Transitional space: learning in the spaces in-between

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McCrone, Luke
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University College Cork
National Forum for the Enhancement of Teaching and Learning in Higher Education
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There is increasing evidence, particularly in STEMM education, that traditional didactic transmission lecturing is less effective than more active, student-centred learning (Freeman et al., 2014). This mounting evidence has resulted in institution-wide curriculum review, pedagogic transformation and ongoing space refurbishments at Imperial College London, a research-intensive institution that provides the context for this work. Although active learning is proven to improve cognitive outcomes by supporting ‘students to do meaningful learning activities and think about what they are doing’ (Prince, 2004, p.223), its examination remains largely linked to instructional contexts, with neglect for the self-directed, non-timetabled learning spaces that support a rich learning experience. This instructional emphasis is evident from the capital that Imperial College London, among other institutions, continue to invest into ongoing classroom refurbishments to support curriculum review and innovation. However, it could be argued that these changes to physical infrastructure do not accurately reflect and address the growing self-directed workload that students now contend with. Furthermore, as capital spending on maintaining and modernising university buildings in the UK approaches £3 billion annually (Temple, 2018), these refurbishments are increasingly time- and money-intensive, placing a financial strain on institutions. The assumption that students successfully transition between passive and active learning, between directed and self-directed learning and between formal, timetabled and informal, non-timetabled spaces has meant transitional space being overlooked. By seeking to better understand student engagement with these transitional spaces as physical, curricular and cognitive spatial phenomena, this study is generating evidence for the educational importance of transitional space and using this to better understand active learning. By redesigning underutilised ancillary spaces adjacent to formal lecture spaces at lower cost than lecture theatre refurbishments, students can better self-direct active learning at moments of transition into and out of formal, timetabled spaces.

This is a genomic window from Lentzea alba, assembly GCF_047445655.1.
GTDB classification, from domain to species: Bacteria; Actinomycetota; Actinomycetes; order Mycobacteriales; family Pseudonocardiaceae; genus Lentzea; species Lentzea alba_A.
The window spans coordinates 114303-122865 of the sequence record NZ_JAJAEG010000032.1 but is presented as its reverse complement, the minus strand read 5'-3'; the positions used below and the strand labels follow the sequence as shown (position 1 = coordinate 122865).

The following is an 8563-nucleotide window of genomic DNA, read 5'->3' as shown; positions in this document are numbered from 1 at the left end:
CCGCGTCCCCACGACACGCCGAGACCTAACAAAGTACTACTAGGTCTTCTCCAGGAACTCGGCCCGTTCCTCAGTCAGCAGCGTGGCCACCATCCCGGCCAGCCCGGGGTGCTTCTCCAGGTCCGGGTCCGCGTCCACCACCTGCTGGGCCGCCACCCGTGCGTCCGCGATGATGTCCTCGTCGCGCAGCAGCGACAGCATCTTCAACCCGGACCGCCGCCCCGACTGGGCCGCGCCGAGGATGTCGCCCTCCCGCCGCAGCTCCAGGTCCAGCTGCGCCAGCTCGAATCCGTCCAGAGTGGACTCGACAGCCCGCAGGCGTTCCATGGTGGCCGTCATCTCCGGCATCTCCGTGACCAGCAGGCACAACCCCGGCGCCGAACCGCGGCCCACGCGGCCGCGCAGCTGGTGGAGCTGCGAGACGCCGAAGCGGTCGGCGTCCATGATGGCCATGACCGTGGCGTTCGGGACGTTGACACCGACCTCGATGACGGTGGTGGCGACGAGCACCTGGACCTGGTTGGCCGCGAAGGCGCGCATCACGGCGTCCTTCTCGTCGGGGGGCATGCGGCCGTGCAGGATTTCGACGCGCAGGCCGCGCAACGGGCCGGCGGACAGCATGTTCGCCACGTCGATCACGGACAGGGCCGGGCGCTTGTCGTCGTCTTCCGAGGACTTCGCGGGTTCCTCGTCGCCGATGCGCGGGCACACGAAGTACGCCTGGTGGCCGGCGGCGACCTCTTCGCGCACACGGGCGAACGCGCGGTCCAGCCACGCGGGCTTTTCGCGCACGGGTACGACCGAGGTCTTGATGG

Transmission lecturing , Active , Student-centred learning , Space , Refurbishment , Learning spaces , Self-directed workload , Physical infrastructure , Transitional space
McCrone, L. (2019) 'Transitional space: learning in the spaces in-between', Learning Connections 2019: Spaces, People, Practice, University College Cork, Cork, Ireland, 5-6 December, pp. 63-67. doi: 10.33178/LC.2019.14